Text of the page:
June is National Safety Month
Facts about texting and driving
- 5 seconds is the minimal amount of time that a driver who texts takes away from the road. If traveling at 55 mph, this equals driving the length of a football field without looking at the road
- Texting makes a crash up to 23 times more likely
- Teens who text while driving spend 10% of the time outside their lane
- 40% of teens say that they have been in a car when the driver used a cell phone
- The most recent National Occupant Protection Use Survey finds that women are more likely than men to use their cell phones while driving
- 90% of teens expect a reply to a text within 5 minutes or less, which puts pressure on them to respond while driving
Tips for preventing distracted driving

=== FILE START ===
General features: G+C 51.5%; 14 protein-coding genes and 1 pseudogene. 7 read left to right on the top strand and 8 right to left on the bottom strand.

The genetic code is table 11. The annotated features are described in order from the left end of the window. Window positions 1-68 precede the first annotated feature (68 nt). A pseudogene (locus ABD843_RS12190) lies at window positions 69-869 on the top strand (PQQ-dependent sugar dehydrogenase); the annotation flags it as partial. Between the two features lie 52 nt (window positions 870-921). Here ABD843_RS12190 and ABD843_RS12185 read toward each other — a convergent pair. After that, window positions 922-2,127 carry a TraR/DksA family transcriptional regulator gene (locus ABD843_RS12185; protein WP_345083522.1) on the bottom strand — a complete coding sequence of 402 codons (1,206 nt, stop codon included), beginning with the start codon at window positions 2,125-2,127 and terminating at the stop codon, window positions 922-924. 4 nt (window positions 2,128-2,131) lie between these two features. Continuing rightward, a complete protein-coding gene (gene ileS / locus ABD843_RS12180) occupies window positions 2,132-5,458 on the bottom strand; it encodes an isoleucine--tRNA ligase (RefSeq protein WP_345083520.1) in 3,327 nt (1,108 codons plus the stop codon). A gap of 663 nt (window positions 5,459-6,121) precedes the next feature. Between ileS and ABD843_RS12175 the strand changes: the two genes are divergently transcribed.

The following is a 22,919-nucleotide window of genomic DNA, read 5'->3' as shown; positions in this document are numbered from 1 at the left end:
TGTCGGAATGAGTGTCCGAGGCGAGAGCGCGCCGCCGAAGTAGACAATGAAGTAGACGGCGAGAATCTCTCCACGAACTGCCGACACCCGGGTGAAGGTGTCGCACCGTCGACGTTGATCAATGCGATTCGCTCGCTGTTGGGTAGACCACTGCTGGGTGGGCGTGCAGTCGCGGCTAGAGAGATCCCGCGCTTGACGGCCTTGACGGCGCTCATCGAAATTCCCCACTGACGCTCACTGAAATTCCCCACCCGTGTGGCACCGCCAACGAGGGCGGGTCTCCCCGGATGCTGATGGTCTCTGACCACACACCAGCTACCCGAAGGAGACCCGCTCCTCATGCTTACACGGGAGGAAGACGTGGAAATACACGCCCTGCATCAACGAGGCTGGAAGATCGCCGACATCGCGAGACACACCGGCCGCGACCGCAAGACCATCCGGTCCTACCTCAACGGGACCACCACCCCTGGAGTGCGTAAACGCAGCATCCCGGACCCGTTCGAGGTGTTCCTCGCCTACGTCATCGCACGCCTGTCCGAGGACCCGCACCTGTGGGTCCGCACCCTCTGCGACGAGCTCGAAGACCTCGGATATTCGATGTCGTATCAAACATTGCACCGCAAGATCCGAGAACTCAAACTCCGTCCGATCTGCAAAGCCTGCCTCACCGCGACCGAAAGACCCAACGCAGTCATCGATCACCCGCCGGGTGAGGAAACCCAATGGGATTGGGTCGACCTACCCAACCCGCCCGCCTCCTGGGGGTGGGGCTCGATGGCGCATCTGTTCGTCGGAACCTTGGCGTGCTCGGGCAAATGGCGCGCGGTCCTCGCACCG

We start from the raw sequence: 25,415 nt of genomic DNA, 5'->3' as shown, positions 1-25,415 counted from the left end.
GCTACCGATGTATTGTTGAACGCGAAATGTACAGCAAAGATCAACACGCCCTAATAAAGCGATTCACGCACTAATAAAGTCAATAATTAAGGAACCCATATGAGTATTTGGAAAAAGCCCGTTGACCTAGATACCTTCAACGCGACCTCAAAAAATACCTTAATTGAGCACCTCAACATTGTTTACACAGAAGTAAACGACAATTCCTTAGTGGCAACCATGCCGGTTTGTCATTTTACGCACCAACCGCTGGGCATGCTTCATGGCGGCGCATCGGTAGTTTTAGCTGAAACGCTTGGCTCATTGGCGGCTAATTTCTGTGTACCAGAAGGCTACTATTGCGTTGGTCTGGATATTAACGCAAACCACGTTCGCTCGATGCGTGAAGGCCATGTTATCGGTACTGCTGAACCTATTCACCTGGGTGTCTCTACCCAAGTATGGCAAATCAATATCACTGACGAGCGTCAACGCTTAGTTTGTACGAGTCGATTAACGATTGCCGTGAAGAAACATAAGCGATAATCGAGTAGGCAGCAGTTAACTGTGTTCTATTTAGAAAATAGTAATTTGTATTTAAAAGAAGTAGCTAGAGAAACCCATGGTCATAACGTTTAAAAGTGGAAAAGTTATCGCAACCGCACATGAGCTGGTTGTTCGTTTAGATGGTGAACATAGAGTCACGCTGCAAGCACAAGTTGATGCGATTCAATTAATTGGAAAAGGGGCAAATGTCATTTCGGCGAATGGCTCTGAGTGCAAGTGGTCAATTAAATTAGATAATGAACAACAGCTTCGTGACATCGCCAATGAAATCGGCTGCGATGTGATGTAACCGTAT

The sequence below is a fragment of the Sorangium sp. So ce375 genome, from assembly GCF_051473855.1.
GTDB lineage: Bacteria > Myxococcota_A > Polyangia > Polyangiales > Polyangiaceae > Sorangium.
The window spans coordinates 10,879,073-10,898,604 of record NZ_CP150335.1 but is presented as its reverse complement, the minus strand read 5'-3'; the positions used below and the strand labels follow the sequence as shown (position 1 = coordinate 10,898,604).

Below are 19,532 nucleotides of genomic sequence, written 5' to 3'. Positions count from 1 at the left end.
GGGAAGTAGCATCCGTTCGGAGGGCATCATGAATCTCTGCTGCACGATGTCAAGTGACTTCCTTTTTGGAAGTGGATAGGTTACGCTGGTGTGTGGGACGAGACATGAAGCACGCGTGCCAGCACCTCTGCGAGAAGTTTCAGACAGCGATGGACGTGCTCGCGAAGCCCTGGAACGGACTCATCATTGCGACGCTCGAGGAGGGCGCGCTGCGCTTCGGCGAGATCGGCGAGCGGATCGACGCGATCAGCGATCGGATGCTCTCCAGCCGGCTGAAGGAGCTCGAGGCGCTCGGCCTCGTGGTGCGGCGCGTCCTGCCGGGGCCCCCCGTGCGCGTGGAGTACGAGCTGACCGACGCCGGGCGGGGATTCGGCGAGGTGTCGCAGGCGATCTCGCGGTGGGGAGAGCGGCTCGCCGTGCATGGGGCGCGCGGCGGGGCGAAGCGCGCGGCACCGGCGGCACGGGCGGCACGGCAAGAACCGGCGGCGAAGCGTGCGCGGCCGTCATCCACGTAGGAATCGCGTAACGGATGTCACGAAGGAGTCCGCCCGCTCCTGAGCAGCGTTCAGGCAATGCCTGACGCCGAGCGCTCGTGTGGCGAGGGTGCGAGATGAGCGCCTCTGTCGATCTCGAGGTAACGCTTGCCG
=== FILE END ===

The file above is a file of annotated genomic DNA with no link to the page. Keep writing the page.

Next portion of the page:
- Make adjustments, such as your GPS, seats, mirrors, climate controls, and sound systems before you begin your trip
- If children or pets need your attention, pull off the road safely to care for them.
- Put aside electronic distractions. Never use cell phones while driving
- If you cannot devote your full attention to driving because of some other activity, it’s a distraction. Take care of it before or after your trip, not while behind the wheel.
What is distracted driving?
- Using controls to operate the vehicle
- Adjusting audio or climate controls
- Eating or drinking
- Other occupants
- Moving objects
- Cellphone use
- Outside person, object, or event
- Using or reaching for a device in the car
- Generally distracted or “lost in thought”
For additional information, or to schedule an appointment contact the Office of Community Health at (630) 483-5665 or email firstname.lastname@example.org